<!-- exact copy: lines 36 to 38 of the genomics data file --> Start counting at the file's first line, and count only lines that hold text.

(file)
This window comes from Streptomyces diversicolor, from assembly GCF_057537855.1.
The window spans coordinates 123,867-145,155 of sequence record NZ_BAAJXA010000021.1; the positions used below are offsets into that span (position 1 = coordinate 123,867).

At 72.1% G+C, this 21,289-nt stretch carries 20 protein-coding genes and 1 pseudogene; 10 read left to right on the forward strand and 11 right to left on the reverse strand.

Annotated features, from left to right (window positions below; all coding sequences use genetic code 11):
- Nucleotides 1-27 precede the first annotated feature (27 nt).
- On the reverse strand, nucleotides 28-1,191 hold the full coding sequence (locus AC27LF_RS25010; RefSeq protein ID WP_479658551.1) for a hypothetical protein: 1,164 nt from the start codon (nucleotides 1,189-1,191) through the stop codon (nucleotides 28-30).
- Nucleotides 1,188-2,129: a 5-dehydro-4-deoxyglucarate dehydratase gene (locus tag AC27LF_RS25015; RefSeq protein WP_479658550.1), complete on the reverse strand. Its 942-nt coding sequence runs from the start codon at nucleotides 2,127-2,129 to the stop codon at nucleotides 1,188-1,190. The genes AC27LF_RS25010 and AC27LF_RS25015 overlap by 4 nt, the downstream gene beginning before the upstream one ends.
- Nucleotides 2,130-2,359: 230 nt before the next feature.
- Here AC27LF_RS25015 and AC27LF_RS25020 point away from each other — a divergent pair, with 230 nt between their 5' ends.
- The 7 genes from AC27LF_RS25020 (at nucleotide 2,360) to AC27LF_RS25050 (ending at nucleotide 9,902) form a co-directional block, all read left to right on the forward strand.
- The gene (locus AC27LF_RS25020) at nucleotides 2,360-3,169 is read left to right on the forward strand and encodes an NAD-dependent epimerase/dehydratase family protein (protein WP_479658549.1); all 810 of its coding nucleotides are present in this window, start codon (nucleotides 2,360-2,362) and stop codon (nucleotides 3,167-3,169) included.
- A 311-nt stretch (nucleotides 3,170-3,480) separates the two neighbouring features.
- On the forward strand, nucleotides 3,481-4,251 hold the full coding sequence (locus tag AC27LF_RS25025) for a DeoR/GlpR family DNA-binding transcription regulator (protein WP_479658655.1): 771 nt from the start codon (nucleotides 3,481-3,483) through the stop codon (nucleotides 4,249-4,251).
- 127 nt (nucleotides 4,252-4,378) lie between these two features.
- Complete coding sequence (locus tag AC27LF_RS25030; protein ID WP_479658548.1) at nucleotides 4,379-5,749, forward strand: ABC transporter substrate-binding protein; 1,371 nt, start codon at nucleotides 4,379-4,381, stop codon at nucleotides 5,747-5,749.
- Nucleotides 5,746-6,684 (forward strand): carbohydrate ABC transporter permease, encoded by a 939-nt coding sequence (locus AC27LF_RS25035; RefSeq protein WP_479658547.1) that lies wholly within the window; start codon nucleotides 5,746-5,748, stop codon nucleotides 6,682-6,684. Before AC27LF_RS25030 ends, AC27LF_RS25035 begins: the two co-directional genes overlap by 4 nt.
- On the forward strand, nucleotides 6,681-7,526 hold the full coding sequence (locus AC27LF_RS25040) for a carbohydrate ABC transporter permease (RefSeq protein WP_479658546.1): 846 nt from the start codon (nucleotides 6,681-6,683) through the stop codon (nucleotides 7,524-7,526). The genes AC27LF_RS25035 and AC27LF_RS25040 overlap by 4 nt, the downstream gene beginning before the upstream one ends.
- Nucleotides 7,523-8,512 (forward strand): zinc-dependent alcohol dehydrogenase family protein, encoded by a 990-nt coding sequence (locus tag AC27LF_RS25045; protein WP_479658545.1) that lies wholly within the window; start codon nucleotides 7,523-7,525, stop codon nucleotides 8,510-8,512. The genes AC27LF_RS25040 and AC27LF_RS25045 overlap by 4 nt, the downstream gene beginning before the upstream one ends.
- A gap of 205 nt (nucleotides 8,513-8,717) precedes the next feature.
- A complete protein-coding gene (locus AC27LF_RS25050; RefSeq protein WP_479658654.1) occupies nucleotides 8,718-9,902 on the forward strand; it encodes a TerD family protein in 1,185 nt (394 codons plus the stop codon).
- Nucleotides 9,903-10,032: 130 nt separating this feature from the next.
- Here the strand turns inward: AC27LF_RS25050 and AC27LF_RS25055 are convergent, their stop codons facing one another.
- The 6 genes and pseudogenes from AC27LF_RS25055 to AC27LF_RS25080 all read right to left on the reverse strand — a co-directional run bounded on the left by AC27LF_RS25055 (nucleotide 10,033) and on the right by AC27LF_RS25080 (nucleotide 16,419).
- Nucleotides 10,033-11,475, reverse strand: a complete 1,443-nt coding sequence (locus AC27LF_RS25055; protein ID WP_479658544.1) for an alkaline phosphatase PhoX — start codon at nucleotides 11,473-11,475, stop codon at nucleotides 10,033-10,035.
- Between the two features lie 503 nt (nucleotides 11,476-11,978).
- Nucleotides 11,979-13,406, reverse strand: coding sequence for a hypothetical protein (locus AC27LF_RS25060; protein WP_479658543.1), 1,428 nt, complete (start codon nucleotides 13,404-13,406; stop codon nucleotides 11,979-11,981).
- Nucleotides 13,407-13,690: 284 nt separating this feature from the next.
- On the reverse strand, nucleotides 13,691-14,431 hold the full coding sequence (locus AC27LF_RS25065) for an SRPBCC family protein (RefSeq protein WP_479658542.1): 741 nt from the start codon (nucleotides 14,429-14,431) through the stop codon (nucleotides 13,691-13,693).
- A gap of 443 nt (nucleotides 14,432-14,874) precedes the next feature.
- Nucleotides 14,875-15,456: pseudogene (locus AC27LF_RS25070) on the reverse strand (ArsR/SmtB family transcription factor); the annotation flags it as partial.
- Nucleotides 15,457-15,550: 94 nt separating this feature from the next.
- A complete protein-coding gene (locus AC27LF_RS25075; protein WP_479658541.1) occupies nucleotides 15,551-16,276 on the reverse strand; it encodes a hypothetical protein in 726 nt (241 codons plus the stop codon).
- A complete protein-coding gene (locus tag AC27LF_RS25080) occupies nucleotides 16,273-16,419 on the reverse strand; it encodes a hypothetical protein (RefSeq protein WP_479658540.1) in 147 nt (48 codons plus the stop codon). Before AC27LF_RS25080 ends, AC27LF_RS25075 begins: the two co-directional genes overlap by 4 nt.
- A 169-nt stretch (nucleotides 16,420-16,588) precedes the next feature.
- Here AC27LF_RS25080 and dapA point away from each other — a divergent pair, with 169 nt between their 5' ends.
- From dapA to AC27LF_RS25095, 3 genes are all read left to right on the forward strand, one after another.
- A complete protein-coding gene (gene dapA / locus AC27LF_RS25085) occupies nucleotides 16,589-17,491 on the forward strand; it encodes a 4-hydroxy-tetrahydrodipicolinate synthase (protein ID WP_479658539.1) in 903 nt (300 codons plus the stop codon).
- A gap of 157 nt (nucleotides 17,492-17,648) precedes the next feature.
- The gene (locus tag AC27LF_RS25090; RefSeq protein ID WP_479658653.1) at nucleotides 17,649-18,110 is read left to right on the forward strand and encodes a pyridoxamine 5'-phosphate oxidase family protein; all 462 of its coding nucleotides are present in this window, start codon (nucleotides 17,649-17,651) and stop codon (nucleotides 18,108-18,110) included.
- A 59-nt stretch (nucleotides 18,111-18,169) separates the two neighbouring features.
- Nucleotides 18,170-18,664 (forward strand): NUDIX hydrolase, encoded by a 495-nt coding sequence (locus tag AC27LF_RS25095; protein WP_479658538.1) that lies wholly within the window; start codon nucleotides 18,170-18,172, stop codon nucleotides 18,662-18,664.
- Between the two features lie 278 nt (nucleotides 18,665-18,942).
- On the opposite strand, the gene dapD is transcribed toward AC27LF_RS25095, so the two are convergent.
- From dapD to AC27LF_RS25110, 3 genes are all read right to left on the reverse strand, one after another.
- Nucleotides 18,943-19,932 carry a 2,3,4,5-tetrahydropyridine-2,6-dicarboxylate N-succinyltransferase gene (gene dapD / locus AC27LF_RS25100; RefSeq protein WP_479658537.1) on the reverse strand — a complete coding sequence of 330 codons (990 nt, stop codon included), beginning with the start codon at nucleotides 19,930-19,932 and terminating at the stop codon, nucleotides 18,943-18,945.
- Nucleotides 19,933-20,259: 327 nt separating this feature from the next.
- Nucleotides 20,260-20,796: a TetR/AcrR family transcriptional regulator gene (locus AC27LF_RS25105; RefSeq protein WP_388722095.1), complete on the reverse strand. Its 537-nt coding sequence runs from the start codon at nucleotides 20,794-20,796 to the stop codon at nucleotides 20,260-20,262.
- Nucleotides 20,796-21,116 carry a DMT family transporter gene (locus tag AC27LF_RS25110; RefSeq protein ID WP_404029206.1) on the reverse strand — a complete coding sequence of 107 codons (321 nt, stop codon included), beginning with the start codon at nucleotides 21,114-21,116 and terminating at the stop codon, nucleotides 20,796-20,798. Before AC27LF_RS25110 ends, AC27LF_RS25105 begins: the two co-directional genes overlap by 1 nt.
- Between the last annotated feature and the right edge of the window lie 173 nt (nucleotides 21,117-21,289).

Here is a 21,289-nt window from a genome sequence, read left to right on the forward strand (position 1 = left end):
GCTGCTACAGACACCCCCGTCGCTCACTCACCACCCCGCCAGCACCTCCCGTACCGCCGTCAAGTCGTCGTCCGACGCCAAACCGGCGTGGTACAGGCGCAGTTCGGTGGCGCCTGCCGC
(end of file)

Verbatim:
- From dapA to AC27LF_RS25095, 3 genes are all read left to right on the forward strand, one after another.
- A complete protein-coding gene (gene dapA / locus AC27LF_RS25085) occupies nucleotides 16,589-17,491 on the forward strand; it encodes a 4-hydroxy-tetrahydrodipicolinate synthase (protein ID WP_479658539.1) in 903 nt (300 codons plus the stop codon).
- A gap of 157 nt (nucleotides 17,492-17,648) precedes the next feature.